• 56. www.bdointernational.com Latvia activities, including real estate letting businesses, for a maximum of three years. Individuals cannot carry forward Contact: Vita Liberte losses, which have arisen from the alienation of capital vita.liberte@z-l.lv assets. + 371 2 646 9918 Tax depreciation is available at various rates, using the reducing balance method. Buildings, structures and If the real estate investment vehicle is a Latvian company, perennial plantations may be depreciated at 10%. Most that company will pay corporate income tax at 15%. types of plant and machinery are tax-depreciable at 40%. Individuals investing via a Latvian partnership will pay Capital gains on the disposal of Latvian real estate are personal income tax at a flat rate of 26%. If individuals taxable for corporate income tax purposes. Capital gains invest directly and there is no business activity are computed by subtracting the book value of real undertaken, a 15% capital gains tax will apply. Where estate from the sale proceeds. There is no allowance the individuals also undertake a business activity a 26% for retail price inflation. A non-resident company with no personal income tax will apply. Corporate partners in a permanent establishment in Latvia, however, is subject Latvian partnership will be liable to corporate income tax to a 2% withholding tax on the sale proceeds. at 15% on their profit share. Capital gains made by resident individuals on the disposal It is also possible to invest in Latvian real estate via a of private real property are taxed at a rate of 15%. A foreign or offshore entity, but income remittances may withholding tax at a 2% rate of the sale proceeds applies be subject to higher withholding tax. to non-resident individuals selling their property to a resident of Latvia. The standard rate of income tax of 26% There is no withholding tax on rents paid to a non-resident will apply, if it is considered that an individual performs an individual of a tax treaty country but tax is payable at a economic activity. rate of 26% on the net income upon filing a tax return. However, any remittances of income (including rents) Individual income tax law provides criteria in order to paid to a legal entity located in a deemed tax haven identify, if an individual performs an economic activity (at country are prima facie subject to withholding tax of 15%. least one criteria to be observed): If an individual is located in a tax haven country, then their income is subject to a withholding tax at a rate of 26%. 1) systematic and regular transactions (3 and more during The tax authorities will, however, waive the requirement taxation period or 5 and more during three taxation to withhold tax if it is satisfied that the transaction did not periods); have a tax-avoidance motive. 2) amount of transaction exceeds LVL 10 000, except income from personal belongings; Withholding taxes are also imposed at 5% on rental 3) Economic substance. payments to a non-resident company without a permanent establishment in Latvia. It must also be The disposal of shares in a company where more than noted that non-resident companies that are members of 50% of its value directly or indirectly relates to Latvian Latvian partnerships face a withholding tax of 15% on real property is treated as if it were a disposal of the any remitted profit share, except where there is provision underlying real property, unless the shares are publicly for a lower rate in a double tax treaty quoted on an EEA stock exchange. In computing income for both corporate income tax In general, sale proceeds from real estate are not subject and personal income tax purposes (if an individual is to VAT, except the first sale of unoccupied (unutilised) real registered as self-employed), all expenses reasonably estate which is subject to the standard VAT rate of 21%. connected with the real estate investment may be Rental income is subject to the standard VAT rate. deducted including mortgage and other loan interest. For corporate income tax purposes only, thin capitalisation Real estate tax of 1.5% per annum is levied on the rules apply to limit deductible interest in certain cases. registered (cadastral) value of land, buildings and Interest paid at rates above market rates may also be engineering structures used for business purposes. Real restricted, but neither rule generally applies to interest estate tax of 3% applies on uncultivated agricultural land. paid to Latvian or other EU credit institutions. Payments to related parties are only allowed to the extent they are There is no capital duty upon the issue of shares in Latvia. at an arm’s length. • Special economic zones give companies entitlement to Companies can carry forward losses for eight years. significant (up to 80 percent) corporate income tax and Where control of a company (>50% of shares) changes, real estate tax reliefs. The effective tax rate in special losses brought forward remain available, provided that economic zones is 5% upon specific conditions. the business carried on in the prior two years continues for at least five years after the change. • Withholding tax on qualifying interest payments will be abolished by 1 July 2013 in line with the terms of Individuals may carry forward losses from business the EU Interest and Royalties Directive. 55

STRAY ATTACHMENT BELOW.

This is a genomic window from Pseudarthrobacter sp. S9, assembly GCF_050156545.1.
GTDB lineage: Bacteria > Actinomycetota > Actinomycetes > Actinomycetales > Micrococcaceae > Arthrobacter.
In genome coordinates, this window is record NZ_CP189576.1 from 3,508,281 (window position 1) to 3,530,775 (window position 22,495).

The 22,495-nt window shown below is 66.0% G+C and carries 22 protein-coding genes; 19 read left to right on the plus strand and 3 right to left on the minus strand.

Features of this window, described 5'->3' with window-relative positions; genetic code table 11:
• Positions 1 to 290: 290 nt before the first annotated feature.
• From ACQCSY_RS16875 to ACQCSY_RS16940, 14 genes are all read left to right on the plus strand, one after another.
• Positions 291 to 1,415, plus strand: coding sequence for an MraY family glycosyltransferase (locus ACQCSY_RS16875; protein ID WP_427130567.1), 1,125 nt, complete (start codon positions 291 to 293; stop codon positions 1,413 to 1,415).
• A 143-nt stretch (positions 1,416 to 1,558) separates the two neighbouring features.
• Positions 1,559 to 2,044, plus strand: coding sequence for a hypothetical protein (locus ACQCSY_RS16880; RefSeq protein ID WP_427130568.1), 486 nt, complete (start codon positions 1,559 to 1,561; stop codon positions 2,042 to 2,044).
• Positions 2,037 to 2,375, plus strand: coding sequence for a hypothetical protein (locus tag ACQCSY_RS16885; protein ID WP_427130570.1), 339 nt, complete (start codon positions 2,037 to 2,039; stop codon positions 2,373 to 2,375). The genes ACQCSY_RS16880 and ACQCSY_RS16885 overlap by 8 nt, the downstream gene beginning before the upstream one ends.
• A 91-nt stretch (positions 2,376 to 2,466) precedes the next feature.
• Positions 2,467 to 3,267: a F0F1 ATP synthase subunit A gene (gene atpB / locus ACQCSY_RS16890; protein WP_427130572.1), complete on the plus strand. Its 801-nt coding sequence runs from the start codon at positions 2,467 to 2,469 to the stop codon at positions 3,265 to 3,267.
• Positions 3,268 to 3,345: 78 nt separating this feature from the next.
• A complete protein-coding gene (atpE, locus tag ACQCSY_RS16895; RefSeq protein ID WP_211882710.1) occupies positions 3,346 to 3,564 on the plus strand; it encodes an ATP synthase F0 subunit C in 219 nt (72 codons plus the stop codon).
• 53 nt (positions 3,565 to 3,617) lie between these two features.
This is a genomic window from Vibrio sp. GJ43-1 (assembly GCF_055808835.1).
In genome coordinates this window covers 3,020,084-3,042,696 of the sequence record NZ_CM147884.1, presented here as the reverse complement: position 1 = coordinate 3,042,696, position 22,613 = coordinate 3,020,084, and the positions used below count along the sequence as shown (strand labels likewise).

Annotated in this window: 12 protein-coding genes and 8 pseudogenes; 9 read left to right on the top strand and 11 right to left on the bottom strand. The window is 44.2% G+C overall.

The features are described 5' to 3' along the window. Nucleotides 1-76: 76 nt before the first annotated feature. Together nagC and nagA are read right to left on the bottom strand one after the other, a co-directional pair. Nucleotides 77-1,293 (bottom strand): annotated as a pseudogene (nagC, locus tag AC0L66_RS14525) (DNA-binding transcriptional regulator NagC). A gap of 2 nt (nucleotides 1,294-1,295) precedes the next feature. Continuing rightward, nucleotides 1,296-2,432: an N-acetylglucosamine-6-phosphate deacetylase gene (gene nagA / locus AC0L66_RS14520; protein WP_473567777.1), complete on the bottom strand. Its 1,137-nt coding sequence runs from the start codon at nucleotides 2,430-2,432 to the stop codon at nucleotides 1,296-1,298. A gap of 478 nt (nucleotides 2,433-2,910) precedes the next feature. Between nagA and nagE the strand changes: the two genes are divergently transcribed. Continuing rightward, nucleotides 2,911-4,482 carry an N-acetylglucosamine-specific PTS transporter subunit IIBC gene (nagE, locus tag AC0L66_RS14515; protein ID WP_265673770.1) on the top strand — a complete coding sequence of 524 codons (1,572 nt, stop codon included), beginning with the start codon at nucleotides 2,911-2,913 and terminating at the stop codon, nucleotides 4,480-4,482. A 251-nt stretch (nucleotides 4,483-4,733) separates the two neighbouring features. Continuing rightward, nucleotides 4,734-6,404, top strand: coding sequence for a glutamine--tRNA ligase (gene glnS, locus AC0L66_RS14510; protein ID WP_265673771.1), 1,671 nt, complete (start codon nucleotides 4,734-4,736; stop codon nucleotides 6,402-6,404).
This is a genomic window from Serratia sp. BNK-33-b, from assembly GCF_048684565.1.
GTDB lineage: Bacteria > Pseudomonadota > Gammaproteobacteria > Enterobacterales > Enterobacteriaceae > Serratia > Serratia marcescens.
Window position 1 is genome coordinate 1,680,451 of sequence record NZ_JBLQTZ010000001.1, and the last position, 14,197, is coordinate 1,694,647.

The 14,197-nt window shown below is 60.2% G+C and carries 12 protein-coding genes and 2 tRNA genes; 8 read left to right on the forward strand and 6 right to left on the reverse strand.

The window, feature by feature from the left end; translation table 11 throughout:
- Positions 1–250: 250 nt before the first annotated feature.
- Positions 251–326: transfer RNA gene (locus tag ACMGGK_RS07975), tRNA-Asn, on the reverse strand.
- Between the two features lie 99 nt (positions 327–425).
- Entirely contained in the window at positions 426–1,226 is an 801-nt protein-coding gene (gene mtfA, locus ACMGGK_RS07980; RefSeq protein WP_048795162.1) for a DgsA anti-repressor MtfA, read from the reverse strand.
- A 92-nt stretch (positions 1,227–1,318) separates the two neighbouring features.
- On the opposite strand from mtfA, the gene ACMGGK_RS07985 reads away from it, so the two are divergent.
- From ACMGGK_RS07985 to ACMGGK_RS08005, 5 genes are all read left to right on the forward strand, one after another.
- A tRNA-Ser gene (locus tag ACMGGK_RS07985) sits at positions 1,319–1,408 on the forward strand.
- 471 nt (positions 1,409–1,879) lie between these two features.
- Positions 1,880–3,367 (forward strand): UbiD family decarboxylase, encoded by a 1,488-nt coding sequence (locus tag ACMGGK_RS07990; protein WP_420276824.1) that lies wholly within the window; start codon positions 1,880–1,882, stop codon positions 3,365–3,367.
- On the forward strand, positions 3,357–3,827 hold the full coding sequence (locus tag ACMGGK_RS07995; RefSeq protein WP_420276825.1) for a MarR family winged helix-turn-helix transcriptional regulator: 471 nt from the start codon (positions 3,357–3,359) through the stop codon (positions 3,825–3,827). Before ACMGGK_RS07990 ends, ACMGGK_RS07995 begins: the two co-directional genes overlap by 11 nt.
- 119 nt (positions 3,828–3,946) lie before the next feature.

• 57. Lithuania However, it is possible to file a tax return and be taxed at the same rate applicable to net rent (i.e. 15%). Gains on Contact: Živilė Veličkienė the disposal of shares by companies are generally taxable, zivile.velickiene@bdo.lt but gains on disposals of holdings of 25% or more may + 370 37 32 03 90 be exempt under certain conditions. For example, if the entity transferring the shares had more than 25% of the Companies are charged to corporate income tax at a voting shares of the entity for at least two years without standard rate of 15%. A permanent establishment of a a break. foreign company is subject to the same rate of tax as a resident company. For non-resident individuals, similar rules apply. Disposal proceeds will be subject to withholding tax of 15%, but Personal income tax (income tax on individuals) is the net gain will be taxable at the same rate if a tax return currently charged at 15% on most types of income and is filed. The exemption for property held for three years or at 20% (charged by withholding) on certain income, such more does not currently apply to non-residents. Having as dividends (for residents and non-residents). retained the property for more than three years, the sales income of that real estate is non-taxable. The same Non-resident companies without a permanent rule is applied to non-residents. Gains on the disposal of establishment in Lithuania are liable to a 15% withholding shares in Lithuanian companies by non-residents are not tax on rental income from Lithuanian immovable property. generally taxable in Lithuania. A 15% withholding tax applies to dividend payments Neither the acquisition of nor rental of real estate is and a 10% rate applies to interest, subject to lower rates generally subject to VAT. An option to apply VAT may be required by tax treaties or EU Directives. advantageous but once the option is exercised, it must remain in place for twenty four months. The option to Generally all expenses incurred in the usual course of apply VAT is available only for VAT payers, and choosing business are deductible, subject to some exceptions. this option, all rental transactions with VAT payers will have to be taxed with VAT. However, rental income of individuals is subject to tax at 15% on the gross rents, without any deductions. The Owners of real property, regardless of their residence only exception is if the rental is part of a business, in status, are liable to land tax at rates of between 1.5% which case the landlord, if registered as a sole proprietor and 4% on the acquisition price (the actual rates are set carrying on a business, may opt for taxation at 15% on by local authorities). net rents. Corporate entities also pay an annual real property tax at Losses generally may be carried forward. Transferred rates of between 0.3% and 1% on the cadastral value of tax losses incurred due to disposal of securities and (or) the property. The precise rate varies between one local derivative financial instruments may be reduced at taxable authority and another. Reliefs and reductions may be income amount calculated only on disposal activities of available. The tax is deductible in computing income for securities and (or) derivative financial instruments. There corporate tax purposes. is a possibility to carry forward tax losses among group companies. No capital duty is paid in Lithuania on the issue of shares. There is also no stamp duty on the transfer of real Land is not depreciable, but exceptionally, an impairment property. write-down to market value may be made if the land has fallen below acquisition cost. • Certain reliefs are available for investment in Lithuania’s free economic zones. Depreciation on buildings and other fixed assets is allowed on either a straight-line or declining-balance method. The straight-line method is the norm for commercial buildings. Dwelling houses may be depreciated at 5% per annum and other buildings at 6.67% per annum; some new buildings qualify for depreciation at 12.5% per annum (all on a straight-line basis). Capital gains in Lithuania are taxable as ordinary income at a 15% rate. For non-resident companies without a permanent establishment, there is a withholding tax of 15% on the disposal proceeds of immovable property. 56